- Publish Date
- Monday, 26 November 2018, 11:47AM
Sadly, domestic violence is all too common in New Zealand.
But multiple Kiwi businesses are trying to give women in violent relationships the chance to seek help confidentially.
The initiative, which was first launched by The Warehouse in partnership with Women’s Refuge in 2016, sees websites install a small button at the bottom of the page.
The button leads to a secure, non-traceable "shielded website" which allows victims to seek information online under the guise of browsing the host's website.
For example, a victim in an abusive relationship who is seeking support or advice can safely visit The Warehouse website, click on the icon, and be provided with vital information without leaving a browser trail - their browser history will show they've only visited The Warehouse website.
The shielded website has information on how to locate the nearest refuge, contact details for helplines, tips for making a safety plan and ways of identifying domestic violence.
The button to look for is a small green and white computer screen.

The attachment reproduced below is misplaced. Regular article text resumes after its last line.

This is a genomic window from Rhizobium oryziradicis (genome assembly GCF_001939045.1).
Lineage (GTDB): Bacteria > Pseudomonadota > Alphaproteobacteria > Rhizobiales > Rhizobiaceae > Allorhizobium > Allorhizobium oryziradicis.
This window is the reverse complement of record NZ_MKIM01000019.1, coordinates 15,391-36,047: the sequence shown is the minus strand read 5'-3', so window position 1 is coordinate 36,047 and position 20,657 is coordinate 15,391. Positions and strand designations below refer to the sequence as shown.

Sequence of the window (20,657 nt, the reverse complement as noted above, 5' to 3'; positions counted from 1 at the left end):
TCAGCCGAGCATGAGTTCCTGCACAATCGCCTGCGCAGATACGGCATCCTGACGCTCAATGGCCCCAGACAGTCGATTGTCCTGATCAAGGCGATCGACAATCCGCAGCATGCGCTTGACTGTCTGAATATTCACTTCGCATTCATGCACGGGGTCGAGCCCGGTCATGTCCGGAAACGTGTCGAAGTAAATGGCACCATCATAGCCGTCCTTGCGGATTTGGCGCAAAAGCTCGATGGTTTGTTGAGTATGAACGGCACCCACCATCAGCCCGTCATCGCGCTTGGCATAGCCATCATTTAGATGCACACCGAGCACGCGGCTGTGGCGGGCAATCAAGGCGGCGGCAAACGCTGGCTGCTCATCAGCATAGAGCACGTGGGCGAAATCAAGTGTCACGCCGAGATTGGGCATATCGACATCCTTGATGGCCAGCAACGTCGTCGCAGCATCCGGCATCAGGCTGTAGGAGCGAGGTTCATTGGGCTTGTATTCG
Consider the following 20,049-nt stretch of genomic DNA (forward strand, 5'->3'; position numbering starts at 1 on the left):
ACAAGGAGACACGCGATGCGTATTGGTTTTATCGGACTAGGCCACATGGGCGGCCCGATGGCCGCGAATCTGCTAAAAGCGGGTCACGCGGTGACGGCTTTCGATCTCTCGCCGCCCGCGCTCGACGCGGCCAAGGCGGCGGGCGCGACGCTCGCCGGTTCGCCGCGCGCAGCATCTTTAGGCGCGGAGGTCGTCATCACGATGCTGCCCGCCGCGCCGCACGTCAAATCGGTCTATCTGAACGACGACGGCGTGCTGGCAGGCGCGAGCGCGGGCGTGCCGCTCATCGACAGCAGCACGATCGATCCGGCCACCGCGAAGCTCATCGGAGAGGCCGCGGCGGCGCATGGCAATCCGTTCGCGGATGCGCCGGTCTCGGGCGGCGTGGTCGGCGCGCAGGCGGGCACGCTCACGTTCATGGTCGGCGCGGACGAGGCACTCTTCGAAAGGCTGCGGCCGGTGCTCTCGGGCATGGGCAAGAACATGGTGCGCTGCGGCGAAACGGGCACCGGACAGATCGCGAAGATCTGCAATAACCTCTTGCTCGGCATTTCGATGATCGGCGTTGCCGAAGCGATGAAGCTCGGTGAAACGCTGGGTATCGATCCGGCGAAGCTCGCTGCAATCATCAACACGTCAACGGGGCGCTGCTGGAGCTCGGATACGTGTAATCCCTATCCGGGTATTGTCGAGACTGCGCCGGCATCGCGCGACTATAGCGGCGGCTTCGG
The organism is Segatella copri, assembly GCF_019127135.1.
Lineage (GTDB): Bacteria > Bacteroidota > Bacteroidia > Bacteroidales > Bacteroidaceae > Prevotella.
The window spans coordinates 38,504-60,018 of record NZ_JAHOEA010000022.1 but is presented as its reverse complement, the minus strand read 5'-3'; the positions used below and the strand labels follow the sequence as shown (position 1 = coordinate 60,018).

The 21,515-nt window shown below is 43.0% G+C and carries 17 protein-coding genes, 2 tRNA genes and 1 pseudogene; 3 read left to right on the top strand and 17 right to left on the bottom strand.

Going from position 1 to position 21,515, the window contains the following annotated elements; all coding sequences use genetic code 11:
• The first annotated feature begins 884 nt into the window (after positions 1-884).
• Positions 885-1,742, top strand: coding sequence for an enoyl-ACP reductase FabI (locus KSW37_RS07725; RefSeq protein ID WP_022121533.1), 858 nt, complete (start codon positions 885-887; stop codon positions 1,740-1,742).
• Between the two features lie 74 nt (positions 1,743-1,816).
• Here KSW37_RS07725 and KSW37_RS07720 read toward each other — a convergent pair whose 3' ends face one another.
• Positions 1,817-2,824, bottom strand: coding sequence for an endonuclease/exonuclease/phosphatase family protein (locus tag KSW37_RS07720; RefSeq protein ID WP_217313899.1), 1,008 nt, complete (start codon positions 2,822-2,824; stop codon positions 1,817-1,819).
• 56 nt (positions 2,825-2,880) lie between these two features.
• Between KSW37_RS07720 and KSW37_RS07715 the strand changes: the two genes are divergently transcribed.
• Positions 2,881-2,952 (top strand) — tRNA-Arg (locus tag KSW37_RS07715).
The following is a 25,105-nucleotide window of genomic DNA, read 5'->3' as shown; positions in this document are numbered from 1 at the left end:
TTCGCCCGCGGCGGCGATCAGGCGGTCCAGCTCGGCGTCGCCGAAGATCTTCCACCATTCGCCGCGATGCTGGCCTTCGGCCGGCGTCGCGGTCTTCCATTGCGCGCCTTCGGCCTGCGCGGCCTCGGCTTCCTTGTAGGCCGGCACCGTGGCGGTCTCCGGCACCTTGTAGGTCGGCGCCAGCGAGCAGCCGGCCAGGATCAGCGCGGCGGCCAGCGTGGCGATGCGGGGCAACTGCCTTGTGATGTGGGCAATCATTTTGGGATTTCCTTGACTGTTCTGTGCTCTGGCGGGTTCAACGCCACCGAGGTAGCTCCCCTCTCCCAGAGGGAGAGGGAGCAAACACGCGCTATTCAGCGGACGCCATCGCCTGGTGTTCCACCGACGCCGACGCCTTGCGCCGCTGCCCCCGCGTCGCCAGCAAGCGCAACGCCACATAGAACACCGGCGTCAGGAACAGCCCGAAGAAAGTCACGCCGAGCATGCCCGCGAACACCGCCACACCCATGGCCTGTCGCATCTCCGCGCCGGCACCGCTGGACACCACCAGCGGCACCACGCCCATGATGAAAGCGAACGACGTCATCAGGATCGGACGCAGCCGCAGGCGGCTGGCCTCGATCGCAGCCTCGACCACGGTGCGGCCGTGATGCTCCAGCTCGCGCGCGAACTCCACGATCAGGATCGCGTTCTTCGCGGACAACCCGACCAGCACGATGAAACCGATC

Women's Refuge chief executive Dr Ang Jury says: "We’ve noticed an increasingly disturbing trend of perpetrators using smartphones, software and apps to track and stalk women, during and after the relationship has ended."
"The very tools we hope would assist a woman in seeking help are being used to abuse, and we needed to do something about that."
"One of the most dangerous times in an abusive relationship is when a woman is thinking about leaving, or in the immediate time after she has left; this is a stage where offering support in a discreet way is crucial to keeping her safe."
Below are some of the organisations currently taking part in the online initiative:
- The Warehouse
- Auckland University Students’ Association
- Student Job Search
- New Zealand Post
- Inland Revenue
- Tower Insurance
- Girl Guides
- Wellington Zoo
- Plus many more.
The Women's Refuge says one in three Kiwi women are abused at some stage in their lives, with New Zealand suffering the worst family violence rates in the developed world.